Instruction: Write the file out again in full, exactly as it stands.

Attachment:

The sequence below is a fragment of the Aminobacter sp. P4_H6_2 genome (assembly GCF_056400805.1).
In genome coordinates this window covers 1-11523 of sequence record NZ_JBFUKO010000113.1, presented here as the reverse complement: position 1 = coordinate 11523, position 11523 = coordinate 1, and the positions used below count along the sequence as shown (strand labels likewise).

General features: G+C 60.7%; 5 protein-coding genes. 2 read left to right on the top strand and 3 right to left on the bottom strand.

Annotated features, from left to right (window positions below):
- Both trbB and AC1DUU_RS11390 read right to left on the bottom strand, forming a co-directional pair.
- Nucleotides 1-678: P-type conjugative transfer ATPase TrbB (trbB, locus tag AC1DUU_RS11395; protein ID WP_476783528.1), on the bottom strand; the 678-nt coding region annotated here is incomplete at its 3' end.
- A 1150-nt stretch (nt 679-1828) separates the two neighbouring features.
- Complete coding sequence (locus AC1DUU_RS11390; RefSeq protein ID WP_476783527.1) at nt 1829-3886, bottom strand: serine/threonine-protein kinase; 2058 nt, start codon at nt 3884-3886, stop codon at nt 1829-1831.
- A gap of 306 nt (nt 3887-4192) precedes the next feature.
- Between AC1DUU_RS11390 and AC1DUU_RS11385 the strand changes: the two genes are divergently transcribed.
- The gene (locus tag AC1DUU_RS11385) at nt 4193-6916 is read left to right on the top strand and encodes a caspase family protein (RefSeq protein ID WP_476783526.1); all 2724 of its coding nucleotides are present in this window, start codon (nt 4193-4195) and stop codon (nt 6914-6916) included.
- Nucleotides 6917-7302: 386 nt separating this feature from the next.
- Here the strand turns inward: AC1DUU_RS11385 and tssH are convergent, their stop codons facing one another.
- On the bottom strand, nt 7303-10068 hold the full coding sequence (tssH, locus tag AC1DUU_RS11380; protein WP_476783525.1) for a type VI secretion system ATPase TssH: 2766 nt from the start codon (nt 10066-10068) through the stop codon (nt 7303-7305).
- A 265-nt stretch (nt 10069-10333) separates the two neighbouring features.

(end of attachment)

The sequence below is a fragment of the Aminobacter sp. P4_H6_2 genome (assembly GCF_056400805.1).
In genome coordinates this window covers 1-11523 of sequence record NZ_JBFUKO010000113.1, presented here as the reverse complement: position 1 = coordinate 11523, position 11523 = coordinate 1, and the positions used below count along the sequence as shown (strand labels likewise).

General features: G+C 60.7%; 5 protein-coding genes. 2 read left to right on the top strand and 3 right to left on the bottom strand.

Annotated features, from left to right (window positions below):
- Both trbB and AC1DUU_RS11390 read right to left on the bottom strand, forming a co-directional pair.
- Nucleotides 1-678: P-type conjugative transfer ATPase TrbB (trbB, locus tag AC1DUU_RS11395; protein ID WP_476783528.1), on the bottom strand; the 678-nt coding region annotated here is incomplete at its 3' end.
- A 1150-nt stretch (nt 679-1828) separates the two neighbouring features.
- Complete coding sequence (locus AC1DUU_RS11390; RefSeq protein ID WP_476783527.1) at nt 1829-3886, bottom strand: serine/threonine-protein kinase; 2058 nt, start codon at nt 3884-3886, stop codon at nt 1829-1831.
- A gap of 306 nt (nt 3887-4192) precedes the next feature.
- Between AC1DUU_RS11390 and AC1DUU_RS11385 the strand changes: the two genes are divergently transcribed.
- The gene (locus tag AC1DUU_RS11385) at nt 4193-6916 is read left to right on the top strand and encodes a caspase family protein (RefSeq protein ID WP_476783526.1); all 2724 of its coding nucleotides are present in this window, start codon (nt 4193-4195) and stop codon (nt 6914-6916) included.
- Nucleotides 6917-7302: 386 nt separating this feature from the next.
- Here the strand turns inward: AC1DUU_RS11385 and tssH are convergent, their stop codons facing one another.
- On the bottom strand, nt 7303-10068 hold the full coding sequence (tssH, locus tag AC1DUU_RS11380; protein WP_476783525.1) for a type VI secretion system ATPase TssH: 2766 nt from the start codon (nt 10066-10068) through the stop codon (nt 7303-7305).
- A 265-nt stretch (nt 10069-10333) separates the two neighbouring features.